Fast Company

An Illustrated Guide To Our Session At Chicago Ideas Week

Click to enlarge Popup-Icon

For those of you who missed Fast Company's sold-out session on creativity at Chicago Ideas Week, don't worry. We've got you covered. The talented folks at Ink Factory Studio (motto: "You talk. We draw. It's awesome") were on hand at the Museum of Contemporary Art, with colored markers in hand, taking imaginative notes in real time as our speakers discussed rethinking and reinventing everything from health care to sports to architecture with me and senior editor Emily Biuso. Here are some annotations to the sketches: 

"Make no little plans" -- Alex Kotlowitz included this quote from Chicago architect extraordinaire Daniel Burnham in a wonderful story on the essence of Chicago after we named it our city of the year a couple of years ago. I thought that really set the tone for the day's speakers. Carol Ross Barney, one of our panelists and an excellent architect in her own right, told me the next part of the quote after the event: "Make no little plans. They have no magic to stir men's blood. and probably will themselves not be realized." 

"The Sea of Sameness"--That's how Jeff Semenchuk, Hyatt Hotel's new (and first) chief innovation officer and a veteran of Citibank and Pfizer, referred to the mediocrity that creeps in, particularly at big companies, as they get used to business as usual and stop taking chances and distinguishing themselves from the competition.

"High, performing field trips" -- Robin Willner, vice president of global community affairs at IBM, shared how its corporate service corps sends 500 top performers every year to remote markets for four-month stints to help the locals solve problems. It's a double win: Employees are stimulated by the new experience, and they get invaluable experience problem-solving in the field while introducing those countries to IBM. 

"Super computer"--I brought my laptop on stage and explained that while we were talking, it was helping to solve cancer as part of IBM's World Community Grid, which employs idle computers in scientific research.  

"Find the right environment"--Levy Restaurants stimulates creativity among its chefs by sending them to different locations throughout the year where they share a kitchen with their peers, feed off one another and are galvanized by a fresh setting, says Alison Weber, its chief innovation officer. Thus, the world's first beeramisu was born.

"More European…polarizing"--Chicago chef Paul Kahan says a key ingredient to creativity is being fearless. Some of the most polarizing elements in his restaurants are precisely what makes them so successful. Like the communal dining at Avec and the Publican. It's an idea he brought back from Europe, where he enjoyed the sense of community as strangers ate along one another at the same long table. 

"Use data to strategize the sport"--Hank Adams, the CEO of Sportvision, dazzled the crowd by showing what sports teams are doing with the data that his company collects as it tracks every pitch thrown in the Major Leagues. For example, the Chicago Cubs try to help their hitters by analyzing where an opposing pitcher releases the ball on each of his pitches, in this case, San Francisco Giants lefty Barry Zito.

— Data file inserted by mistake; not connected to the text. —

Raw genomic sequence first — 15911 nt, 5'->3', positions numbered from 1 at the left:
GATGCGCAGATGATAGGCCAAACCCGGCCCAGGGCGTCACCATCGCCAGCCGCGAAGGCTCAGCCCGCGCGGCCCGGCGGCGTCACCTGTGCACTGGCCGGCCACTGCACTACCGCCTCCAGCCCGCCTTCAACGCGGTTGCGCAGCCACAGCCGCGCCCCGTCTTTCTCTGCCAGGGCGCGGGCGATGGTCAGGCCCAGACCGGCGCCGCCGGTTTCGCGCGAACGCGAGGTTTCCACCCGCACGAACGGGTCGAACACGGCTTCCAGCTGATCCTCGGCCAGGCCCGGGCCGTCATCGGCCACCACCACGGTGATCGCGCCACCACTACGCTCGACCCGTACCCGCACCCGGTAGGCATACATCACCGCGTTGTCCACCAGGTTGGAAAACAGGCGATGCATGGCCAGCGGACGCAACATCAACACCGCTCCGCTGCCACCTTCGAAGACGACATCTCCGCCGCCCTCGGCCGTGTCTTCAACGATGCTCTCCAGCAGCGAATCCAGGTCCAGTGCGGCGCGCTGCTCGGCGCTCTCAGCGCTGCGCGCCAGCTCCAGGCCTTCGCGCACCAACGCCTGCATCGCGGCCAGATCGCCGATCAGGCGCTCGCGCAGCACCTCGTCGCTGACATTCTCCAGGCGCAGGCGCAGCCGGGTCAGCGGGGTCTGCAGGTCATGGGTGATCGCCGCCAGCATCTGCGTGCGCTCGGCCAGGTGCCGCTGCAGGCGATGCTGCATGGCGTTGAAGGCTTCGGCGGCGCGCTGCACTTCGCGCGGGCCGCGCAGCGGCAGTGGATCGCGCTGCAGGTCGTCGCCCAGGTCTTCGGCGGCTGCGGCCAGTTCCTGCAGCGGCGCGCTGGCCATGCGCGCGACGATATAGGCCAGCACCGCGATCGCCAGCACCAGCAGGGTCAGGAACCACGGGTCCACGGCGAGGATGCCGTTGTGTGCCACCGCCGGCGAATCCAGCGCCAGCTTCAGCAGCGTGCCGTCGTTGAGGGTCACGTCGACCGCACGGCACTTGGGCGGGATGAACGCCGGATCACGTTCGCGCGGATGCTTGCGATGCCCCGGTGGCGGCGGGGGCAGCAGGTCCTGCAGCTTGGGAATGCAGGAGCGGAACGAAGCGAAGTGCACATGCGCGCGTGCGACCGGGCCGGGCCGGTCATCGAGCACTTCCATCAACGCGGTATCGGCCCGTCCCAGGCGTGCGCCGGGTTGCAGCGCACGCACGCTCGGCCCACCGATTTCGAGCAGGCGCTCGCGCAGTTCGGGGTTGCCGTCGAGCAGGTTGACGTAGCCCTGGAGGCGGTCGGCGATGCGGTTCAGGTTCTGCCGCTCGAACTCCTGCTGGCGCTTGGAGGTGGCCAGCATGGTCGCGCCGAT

"Livestrong started a conversation"--One of the reasons that Livestrong has been so successful, more successful than a typical foundation started by an athlete, says CEO Doug Ulman, is that it helped people with cancer find their voice. Men talked about testicular cancer, which wasn't previously the case. Survivors recorded videos on the foundation's site, inspiring others with the same kind of cancer. And the yellow bracelet is what Ulman calls the first form of social media. It's a way of telling the world you have cancer or know someone affected by the disease. People ask about the bracelet, and the community grows. 

"Untether from the desk"--Nimesh Jhaveri, executive director of pharmacy services, described how Walgreens has experimented with freeing up pharmacists from behind the counter to out in front of the store. Why keep a medication expert in one place when he or she can be more mobile and accessible to customers? 

"I love this place! I want to come back!!"--Architect isn't the design of a space, says Barney, who designed the Riverwalk in Chicago. It's the design of an experience. That's what makes someone connect with architecture. It's visceral. 

"The greenest menu on the planet"--Chicago chef/food mad scientist Homaro Cantu, who once appeared on the cover of Fast Company, created the most logical way to avoid wasting paper on menus: an edible menu.

"Cuban sandwich"--Cantu, who relishes playing with our expectations of food, created a Cuban sandwich that looks exactly like a big fat Cuban cigar.

That's just a sampling of the creativity we explored at Chicago Ideas Week. Check out more on Twitter at #CIWFC.

__

Follow Chuck Salter on Twitter: @ChuckSalter

 

 

Add New Comment

0 Comments